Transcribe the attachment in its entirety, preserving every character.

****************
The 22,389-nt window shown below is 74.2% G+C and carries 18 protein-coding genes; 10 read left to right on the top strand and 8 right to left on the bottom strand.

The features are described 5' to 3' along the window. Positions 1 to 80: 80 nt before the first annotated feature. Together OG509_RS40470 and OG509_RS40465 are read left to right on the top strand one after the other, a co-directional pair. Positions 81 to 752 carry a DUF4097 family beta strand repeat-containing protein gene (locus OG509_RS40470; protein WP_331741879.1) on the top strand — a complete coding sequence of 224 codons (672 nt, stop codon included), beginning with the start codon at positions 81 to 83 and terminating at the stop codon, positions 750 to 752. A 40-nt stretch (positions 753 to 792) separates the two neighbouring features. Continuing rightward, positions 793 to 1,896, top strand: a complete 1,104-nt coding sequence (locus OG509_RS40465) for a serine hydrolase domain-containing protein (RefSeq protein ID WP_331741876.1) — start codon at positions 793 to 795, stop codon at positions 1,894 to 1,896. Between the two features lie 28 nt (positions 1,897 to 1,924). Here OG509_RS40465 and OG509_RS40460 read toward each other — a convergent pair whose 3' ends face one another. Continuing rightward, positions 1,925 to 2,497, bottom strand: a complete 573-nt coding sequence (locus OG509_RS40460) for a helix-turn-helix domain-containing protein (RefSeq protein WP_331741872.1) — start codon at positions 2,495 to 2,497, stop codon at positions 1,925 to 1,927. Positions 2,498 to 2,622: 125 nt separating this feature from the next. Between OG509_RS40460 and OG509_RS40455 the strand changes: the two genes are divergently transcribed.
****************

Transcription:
The 22,389-nt window shown below is 74.2% G+C and carries 18 protein-coding genes; 10 read left to right on the top strand and 8 right to left on the bottom strand.

The features are described 5' to 3' along the window. Positions 1 to 80: 80 nt before the first annotated feature. Together OG509_RS40470 and OG509_RS40465 are read left to right on the top strand one after the other, a co-directional pair. Positions 81 to 752 carry a DUF4097 family beta strand repeat-containing protein gene (locus OG509_RS40470; protein WP_331741879.1) on the top strand — a complete coding sequence of 224 codons (672 nt, stop codon included), beginning with the start codon at positions 81 to 83 and terminating at the stop codon, positions 750 to 752. A 40-nt stretch (positions 753 to 792) separates the two neighbouring features. Continuing rightward, positions 793 to 1,896, top strand: a complete 1,104-nt coding sequence (locus OG509_RS40465) for a serine hydrolase domain-containing protein (RefSeq protein ID WP_331741876.1) — start codon at positions 793 to 795, stop codon at positions 1,894 to 1,896. Between the two features lie 28 nt (positions 1,897 to 1,924). Here OG509_RS40465 and OG509_RS40460 read toward each other — a convergent pair whose 3' ends face one another. Continuing rightward, positions 1,925 to 2,497, bottom strand: a complete 573-nt coding sequence (locus OG509_RS40460) for a helix-turn-helix domain-containing protein (RefSeq protein WP_331741872.1) — start codon at positions 2,495 to 2,497, stop codon at positions 1,925 to 1,927. Positions 2,498 to 2,622: 125 nt separating this feature from the next. Between OG509_RS40460 and OG509_RS40455 the strand changes: the two genes are divergently transcribed.